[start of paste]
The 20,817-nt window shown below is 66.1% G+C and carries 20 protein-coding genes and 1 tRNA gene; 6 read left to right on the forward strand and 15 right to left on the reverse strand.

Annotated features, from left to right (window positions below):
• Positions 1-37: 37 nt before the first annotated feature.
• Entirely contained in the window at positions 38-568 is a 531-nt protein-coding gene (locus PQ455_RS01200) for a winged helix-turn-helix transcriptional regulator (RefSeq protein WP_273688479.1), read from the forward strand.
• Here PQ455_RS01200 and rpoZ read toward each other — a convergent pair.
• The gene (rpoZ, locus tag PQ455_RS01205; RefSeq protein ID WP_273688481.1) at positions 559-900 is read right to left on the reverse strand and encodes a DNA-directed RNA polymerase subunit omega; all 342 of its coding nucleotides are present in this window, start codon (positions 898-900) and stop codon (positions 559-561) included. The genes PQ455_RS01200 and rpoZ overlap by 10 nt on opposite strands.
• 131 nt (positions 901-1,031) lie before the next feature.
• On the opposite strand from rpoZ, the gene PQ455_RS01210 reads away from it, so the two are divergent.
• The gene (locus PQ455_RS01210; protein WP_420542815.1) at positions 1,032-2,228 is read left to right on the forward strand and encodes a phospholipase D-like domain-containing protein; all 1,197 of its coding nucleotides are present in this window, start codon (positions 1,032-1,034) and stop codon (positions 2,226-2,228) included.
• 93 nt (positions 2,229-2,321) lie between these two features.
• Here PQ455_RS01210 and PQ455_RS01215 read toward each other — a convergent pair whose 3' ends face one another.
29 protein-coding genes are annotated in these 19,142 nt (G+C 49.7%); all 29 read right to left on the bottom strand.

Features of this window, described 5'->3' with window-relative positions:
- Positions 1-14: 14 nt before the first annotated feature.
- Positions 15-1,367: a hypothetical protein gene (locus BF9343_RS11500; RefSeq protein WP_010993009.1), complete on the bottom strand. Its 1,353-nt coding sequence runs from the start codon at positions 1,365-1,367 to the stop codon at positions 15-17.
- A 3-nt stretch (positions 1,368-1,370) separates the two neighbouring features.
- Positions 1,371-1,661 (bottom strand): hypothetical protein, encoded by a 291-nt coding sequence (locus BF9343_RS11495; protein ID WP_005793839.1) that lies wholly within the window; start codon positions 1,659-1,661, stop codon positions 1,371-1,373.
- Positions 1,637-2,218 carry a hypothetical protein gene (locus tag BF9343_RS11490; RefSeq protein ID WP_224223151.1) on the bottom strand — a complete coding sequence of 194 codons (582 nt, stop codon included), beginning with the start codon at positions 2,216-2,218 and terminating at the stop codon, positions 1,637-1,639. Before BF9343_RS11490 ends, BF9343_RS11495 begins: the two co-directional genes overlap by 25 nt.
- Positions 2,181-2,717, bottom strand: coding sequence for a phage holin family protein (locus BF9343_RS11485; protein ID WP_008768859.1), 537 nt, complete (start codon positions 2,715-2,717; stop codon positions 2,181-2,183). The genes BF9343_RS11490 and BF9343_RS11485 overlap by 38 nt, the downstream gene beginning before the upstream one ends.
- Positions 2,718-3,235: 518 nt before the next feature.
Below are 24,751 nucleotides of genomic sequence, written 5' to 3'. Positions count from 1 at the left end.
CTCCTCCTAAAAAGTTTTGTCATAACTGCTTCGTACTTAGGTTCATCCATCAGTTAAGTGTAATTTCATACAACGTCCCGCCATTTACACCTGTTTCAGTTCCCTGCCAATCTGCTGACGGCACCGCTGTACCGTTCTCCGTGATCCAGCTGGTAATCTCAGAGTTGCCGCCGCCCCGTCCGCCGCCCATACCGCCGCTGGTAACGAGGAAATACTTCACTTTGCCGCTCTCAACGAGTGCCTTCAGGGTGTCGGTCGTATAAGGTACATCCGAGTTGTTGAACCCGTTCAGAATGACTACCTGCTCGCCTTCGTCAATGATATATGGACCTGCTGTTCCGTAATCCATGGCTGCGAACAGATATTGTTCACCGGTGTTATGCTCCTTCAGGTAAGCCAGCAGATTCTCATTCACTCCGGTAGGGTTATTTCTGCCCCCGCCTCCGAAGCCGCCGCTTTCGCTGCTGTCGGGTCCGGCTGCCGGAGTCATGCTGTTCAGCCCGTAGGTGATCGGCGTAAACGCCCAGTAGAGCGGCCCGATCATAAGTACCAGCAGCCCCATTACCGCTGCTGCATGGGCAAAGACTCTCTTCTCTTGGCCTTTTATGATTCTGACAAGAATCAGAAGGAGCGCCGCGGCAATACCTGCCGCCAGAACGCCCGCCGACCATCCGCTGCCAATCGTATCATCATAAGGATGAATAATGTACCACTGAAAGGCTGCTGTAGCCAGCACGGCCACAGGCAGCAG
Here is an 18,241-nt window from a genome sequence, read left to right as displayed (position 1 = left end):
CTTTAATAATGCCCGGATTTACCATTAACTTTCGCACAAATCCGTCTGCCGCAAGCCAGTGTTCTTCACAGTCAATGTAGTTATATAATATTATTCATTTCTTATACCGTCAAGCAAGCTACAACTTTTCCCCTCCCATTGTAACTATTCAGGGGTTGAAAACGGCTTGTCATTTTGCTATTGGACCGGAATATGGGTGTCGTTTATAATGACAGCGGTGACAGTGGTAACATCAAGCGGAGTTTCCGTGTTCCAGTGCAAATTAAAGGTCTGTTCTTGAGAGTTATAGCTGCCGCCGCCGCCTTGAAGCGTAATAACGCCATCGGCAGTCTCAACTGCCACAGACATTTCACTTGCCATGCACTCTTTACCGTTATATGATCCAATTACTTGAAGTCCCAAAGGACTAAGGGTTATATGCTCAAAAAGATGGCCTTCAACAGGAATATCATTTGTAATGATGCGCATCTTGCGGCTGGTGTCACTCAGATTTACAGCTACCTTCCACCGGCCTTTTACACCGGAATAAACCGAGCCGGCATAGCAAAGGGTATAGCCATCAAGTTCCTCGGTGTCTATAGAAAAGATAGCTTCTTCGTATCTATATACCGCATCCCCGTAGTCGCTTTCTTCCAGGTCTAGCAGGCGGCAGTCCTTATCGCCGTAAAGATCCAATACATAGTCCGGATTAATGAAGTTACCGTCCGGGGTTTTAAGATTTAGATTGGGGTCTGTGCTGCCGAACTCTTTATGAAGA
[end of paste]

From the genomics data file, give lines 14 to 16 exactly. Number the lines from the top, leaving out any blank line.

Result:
- Positions 1-14: 14 nt before the first annotated feature.
- Positions 15-1,367: a hypothetical protein gene (locus BF9343_RS11500; RefSeq protein WP_010993009.1), complete on the bottom strand. Its 1,353-nt coding sequence runs from the start codon at positions 1,365-1,367 to the stop codon at positions 15-17.
- A 3-nt stretch (positions 1,368-1,370) separates the two neighbouring features.